Students receive dual credit at a community college and their high school for the engineering class.
(TNS) — GARY, Ind. — If you stop by Jamie Wolverton's introduction to engineering class at Roosevelt College and Career Academy, you might find students on the floor building a roller coaster, or at their desk calculating the materials, labor cost, profit and overhead for a bridge project.
The high school seniors are getting a taste of what it would take to be an engineer. The class gives high school seniors an opportunity to explore careers in engineering, and they earn a couple of credits because it's a dual credit class through Ivy Tech Community College.
So far, students have built a bridge, a roller coaster and a speed ball machine.
As the teens move around the classroom separating into groups, Wolverton is talking above the chatter telling students to look at the items they will need for their projects. She also gives them a three-day deadline to finish them. The students use kits to put the projects together.
"You will be able to determine your labor costs by looking at the number of employees you will need, how much you will pay them per hour and how long it will take them to complete the project," she tells students.
"Say, the worker makes $20 per hour and you need him to work eight hours a day, for a week. Figure out that cost, figure in your overhead cost for things like computers, a receptionist, office space, paper and pens. Figure the profit you want for your company, then decide how much you will bid for the project," Wolverton said.
Wolverton said she wants students to learn the engineering design process, and each step it takes to complete a project.
"AutoCad has been installed on their computers, and they'll be doing an online course to understand the process," Wolverton said.
Senior Tarrence Montgomery, who works two part-time jobs, said his goal is to major in automotive engineering. He hasn't made a decision on where he's going to college but he believes the skills he's learning in this introductory course will help him.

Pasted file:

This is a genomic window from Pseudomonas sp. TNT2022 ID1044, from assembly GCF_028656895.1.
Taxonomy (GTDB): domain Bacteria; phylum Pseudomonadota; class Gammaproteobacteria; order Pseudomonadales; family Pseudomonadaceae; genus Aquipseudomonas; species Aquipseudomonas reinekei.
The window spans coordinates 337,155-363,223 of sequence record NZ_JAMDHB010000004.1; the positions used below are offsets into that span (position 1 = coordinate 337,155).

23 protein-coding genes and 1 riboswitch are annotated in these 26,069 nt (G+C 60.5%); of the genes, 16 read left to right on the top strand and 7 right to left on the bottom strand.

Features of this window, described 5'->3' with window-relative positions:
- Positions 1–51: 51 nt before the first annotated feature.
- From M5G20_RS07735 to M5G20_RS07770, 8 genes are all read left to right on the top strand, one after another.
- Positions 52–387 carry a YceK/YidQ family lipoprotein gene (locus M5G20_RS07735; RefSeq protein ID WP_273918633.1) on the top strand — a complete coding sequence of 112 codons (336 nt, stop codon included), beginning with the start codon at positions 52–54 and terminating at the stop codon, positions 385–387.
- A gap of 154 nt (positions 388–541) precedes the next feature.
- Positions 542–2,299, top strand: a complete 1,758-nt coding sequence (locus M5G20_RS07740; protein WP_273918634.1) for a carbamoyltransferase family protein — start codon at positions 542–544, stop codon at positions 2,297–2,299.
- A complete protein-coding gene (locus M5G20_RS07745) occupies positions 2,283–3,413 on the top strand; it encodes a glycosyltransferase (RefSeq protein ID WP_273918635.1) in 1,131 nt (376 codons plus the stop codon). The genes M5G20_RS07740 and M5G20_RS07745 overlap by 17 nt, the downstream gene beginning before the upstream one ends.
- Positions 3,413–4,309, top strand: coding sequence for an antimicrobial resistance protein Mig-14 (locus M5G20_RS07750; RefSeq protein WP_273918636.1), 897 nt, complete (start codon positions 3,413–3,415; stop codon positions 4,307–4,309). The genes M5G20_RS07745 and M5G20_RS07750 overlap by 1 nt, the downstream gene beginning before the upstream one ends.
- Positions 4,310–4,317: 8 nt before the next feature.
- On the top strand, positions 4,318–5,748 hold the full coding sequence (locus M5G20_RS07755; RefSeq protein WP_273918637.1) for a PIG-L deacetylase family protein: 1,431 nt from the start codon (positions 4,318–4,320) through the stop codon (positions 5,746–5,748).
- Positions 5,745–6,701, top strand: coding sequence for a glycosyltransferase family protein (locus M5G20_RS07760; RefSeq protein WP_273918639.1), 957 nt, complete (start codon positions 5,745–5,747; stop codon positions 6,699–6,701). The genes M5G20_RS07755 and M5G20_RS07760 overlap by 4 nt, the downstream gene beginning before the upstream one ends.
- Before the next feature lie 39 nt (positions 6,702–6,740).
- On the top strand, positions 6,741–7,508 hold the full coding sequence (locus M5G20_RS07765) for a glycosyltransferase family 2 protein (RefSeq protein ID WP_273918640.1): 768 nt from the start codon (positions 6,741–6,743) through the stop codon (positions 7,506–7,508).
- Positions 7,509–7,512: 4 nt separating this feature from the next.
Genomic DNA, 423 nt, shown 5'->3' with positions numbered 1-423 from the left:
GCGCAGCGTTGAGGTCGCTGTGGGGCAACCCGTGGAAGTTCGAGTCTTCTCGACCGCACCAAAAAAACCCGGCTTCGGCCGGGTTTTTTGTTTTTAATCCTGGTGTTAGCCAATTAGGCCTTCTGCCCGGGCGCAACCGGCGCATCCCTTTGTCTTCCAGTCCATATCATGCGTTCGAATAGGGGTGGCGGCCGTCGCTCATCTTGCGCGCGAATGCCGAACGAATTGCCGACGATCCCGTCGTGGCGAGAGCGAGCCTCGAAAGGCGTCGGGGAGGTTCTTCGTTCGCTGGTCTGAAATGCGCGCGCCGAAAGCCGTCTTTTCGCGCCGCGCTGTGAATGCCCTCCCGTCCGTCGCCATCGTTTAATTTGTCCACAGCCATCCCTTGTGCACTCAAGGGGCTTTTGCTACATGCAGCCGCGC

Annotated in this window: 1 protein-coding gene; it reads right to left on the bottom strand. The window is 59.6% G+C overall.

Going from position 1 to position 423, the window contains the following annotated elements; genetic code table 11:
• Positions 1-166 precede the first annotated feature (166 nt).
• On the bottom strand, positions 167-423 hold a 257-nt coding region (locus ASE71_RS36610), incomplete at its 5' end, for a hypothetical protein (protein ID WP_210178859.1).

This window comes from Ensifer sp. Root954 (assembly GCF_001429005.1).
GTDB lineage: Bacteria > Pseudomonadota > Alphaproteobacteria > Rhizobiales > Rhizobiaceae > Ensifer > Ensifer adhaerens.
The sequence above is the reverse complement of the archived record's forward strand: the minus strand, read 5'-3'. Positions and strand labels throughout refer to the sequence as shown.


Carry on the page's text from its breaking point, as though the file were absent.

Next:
Senior Maliyah Norfleet said her goal is to become an engineer, and this class is giving her a feel for what it would be like to get into engineering. "I'm enjoying learning how to do the calculations to bid a job. Reading the blueprints is a little more challenging. It's always good to have a plan B," she said.
Despite so many positives at the school, Gary Roosevelt, which is operated by a private company, continues to struggle and face academic challenges. Roosevelt Principal Donna Henry said administrators work hard to empower its students.
"We're in our fifth year of operation, and the parents are now familiar with us. They know we have the students' best interest at heart," she said.
In a report Henry made to the Indiana Department of Education last month, she said Roosevelt's enrollment declined and is now at 606 students. It lost students to Gary New Tech, a high school operated by the Gary Community School Corp., and local charter schools.
However, Henry said the number fluctuates due to enrollments and transfers.
Although ISTEP-Plus test results have not yet been released publicly, Henry pointed out that students are showing growth.
Henry said Roosevelt has dramatically reduced its suspension and expulsion rate. In September 2015, a month after school started there were 83 suspensions. That's compared to September 2016 when the number of suspensions was at 55.
Administrators said they've been able to create a healthy and safe school environment for teachers and students. She said the student attendance rate is currently above 90 percent.
Roosevelt also offers an alternative school and a credit recovery program. The alternative school is used in lieu of expulsion. Henry said if a student has an infraction that would cause them to be expelled, they are offered an opportunity to attend the alternative school, which is held during the school day.
"Those students come in an hour earlier and (are dismissed) an hour earlier," Henry said. "The focus is to get them to correct their behavior. We've had some successes with students who have earned their way back into the traditional program."
©2016 The Times (Munster, Ind.), distributed by Tribune Content Agency, LLC.